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Reprinted from downwithtyranny.blogspot.com
So here are three data points, just three. They line up perfectly so the main idea is easy to grasp. (Consider this the first in a series, "The Clinton Server Story for Progressives." If events move too quickly, it will be the last, as everyone from Time to the Washington Post will be telling you what's what and you won't need me at all.)
This means that email going to and from the server was unencrypted during transmission. Messages were sent and received in plain text. This is the Washington Post from last March (my emphasis):
The server was nothing remarkable, the kind of system often used by small businesses, according to people familiar with its configuration at the end of her tenure. It consisted of two off-the-shelf server computers. Both were equipped with antivirus software. They were linked by cable to a local Internet service provider. A firewall was used as protection against hackers.The Post article is much longer and contains a great deal of information. If this subject interests you, I encourage you to click through.
Few could have known it, but the email system operated in those first two months without the standard encryption generally used on the Internet to protect communication, according to an independent analysis that Venafi Inc., a cybersecurity firm that specializes in the encryption process, took upon itself to publish on its website after the scandal broke.Not until March 29, 2009 -- two months after Clinton began using it -- did the server receive a "digital certificate" that protected communication over the Internet through encryption, according to Venafi's analysis.- Advertisement -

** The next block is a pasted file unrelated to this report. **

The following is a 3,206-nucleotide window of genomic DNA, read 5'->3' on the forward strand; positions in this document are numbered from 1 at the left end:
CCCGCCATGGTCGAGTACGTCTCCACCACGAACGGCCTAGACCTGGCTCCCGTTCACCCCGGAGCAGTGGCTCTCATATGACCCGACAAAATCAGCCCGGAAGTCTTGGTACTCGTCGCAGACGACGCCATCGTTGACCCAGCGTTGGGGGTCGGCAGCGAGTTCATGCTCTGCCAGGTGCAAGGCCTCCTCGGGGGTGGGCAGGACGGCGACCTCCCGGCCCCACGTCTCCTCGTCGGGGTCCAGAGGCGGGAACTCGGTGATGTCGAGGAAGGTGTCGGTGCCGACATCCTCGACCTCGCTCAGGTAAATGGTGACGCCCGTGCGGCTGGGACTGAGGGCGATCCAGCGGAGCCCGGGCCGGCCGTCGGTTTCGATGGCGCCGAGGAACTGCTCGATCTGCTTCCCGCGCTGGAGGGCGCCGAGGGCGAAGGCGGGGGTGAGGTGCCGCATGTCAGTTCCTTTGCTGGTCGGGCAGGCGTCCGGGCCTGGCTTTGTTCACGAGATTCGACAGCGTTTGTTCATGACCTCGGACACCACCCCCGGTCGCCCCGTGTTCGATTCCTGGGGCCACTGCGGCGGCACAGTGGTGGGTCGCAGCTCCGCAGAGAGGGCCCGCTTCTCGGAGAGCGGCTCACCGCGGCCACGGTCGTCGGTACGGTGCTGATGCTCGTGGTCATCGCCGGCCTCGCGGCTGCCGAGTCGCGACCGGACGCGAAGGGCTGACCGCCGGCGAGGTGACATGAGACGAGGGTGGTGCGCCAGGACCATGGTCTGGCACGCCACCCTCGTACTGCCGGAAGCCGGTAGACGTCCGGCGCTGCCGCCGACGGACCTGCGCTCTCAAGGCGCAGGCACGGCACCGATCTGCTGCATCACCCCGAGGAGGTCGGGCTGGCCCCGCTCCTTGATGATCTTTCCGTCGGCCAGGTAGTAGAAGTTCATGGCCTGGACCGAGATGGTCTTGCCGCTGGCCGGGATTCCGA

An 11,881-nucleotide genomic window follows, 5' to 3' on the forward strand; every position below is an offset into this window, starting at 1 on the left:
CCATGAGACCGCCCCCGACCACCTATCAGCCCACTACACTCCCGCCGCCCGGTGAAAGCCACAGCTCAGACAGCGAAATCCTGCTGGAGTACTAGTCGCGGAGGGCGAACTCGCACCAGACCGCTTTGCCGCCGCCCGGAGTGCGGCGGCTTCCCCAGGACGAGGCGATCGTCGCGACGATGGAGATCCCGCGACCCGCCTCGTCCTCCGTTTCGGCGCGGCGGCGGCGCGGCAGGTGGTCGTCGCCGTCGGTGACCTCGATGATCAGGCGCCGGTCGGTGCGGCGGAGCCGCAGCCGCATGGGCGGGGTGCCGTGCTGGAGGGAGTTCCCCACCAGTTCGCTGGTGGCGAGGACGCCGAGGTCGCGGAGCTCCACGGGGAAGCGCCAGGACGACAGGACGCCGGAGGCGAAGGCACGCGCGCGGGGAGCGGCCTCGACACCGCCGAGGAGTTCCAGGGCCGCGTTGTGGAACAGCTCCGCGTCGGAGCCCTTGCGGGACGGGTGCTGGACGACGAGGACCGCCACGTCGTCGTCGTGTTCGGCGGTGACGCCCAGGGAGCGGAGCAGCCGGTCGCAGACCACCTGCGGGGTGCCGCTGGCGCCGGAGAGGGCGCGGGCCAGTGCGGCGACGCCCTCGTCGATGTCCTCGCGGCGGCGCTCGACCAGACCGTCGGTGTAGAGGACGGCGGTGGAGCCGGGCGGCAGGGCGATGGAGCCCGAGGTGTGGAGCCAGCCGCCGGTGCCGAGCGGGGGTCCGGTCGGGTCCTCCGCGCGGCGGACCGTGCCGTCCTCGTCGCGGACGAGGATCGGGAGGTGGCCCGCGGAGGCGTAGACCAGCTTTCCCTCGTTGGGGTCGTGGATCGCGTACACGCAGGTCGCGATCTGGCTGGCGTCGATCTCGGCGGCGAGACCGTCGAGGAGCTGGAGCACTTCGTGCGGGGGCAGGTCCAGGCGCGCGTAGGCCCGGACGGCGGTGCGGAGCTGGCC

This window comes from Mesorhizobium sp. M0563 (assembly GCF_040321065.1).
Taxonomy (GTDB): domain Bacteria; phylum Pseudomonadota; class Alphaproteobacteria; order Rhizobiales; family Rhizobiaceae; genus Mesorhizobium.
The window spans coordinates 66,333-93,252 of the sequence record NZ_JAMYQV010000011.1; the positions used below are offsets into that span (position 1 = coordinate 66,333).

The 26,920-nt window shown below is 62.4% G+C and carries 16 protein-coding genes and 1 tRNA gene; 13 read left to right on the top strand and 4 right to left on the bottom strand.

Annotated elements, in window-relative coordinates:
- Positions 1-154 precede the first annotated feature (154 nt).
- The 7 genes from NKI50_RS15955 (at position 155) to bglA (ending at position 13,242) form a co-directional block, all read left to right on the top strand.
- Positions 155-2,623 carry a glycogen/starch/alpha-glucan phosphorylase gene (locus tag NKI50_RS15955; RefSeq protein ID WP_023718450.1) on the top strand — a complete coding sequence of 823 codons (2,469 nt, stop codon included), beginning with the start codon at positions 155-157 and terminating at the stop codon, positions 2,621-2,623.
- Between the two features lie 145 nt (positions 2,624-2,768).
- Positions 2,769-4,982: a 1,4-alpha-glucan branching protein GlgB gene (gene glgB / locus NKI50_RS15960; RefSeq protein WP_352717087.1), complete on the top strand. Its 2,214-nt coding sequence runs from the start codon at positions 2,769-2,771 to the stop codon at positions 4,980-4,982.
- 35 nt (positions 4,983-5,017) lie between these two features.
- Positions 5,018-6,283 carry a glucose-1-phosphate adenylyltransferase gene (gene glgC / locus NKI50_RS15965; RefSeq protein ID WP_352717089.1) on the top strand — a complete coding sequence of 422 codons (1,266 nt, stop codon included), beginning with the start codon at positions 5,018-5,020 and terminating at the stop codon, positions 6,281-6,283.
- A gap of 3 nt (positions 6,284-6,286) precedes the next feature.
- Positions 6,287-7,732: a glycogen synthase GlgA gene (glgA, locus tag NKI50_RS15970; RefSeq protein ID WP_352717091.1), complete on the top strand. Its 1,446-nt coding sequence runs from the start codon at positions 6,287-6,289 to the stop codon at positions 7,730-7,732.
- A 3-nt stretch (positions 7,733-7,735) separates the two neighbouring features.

It is unknown whether the system had some other way to encrypt the email traffic at the time. Without encryption -- a process that scrambles communication for anyone without the correct key -- email, attachments and passwords are transmitted in plain text.
"That means that anyone could have accessed it. Anyone," Kevin Bocek, vice president of threat intelligence at Venafi, told The Post.
The system had other features that made it vulnerable to talented hackers, including a software program that enabled users to log on directly from the World Wide Web.
Four computer-security specialists interviewed by The Post said that such a system could be made reasonably secure but that it would need constant monitoring by people trained to look for irregularities in the server's logs.
"For data of this sensitivity... we would need at a minimum a small team to do monitoring and hardening," said Jason Fossen, a computer-security specialist at the SANS Institute, which provides cybersecurity training around the world.
- Advertisement -The man Clinton has said maintained and monitored her server was Bryan Pagliano, who had worked as the technology chief for her political action committee and her presidential campaign. It is not clear whether he had any help. Pagliano had also provided computer services to the Clinton family. In 2008, he received more than $5,000 for that work, according to financial disclosure statements he filed with the government.
I hope you noticed the name "Bryan Pagliano" above. He's among the key people the FBI are talking to. In March, Pagliano was granted immunity in exchange for information. Pagliano is also the subject of a Judicial Watch FOIA request, and he's on the Judicial Watch deposition list. (For more on Pagliano, see below.)
Your first takeaway -- Unless there was encryption employed by Clinton's private email service that no one knows about, email communications to and from it were readable as plain text. Certainly not deliberately so, but a fact nonetheless.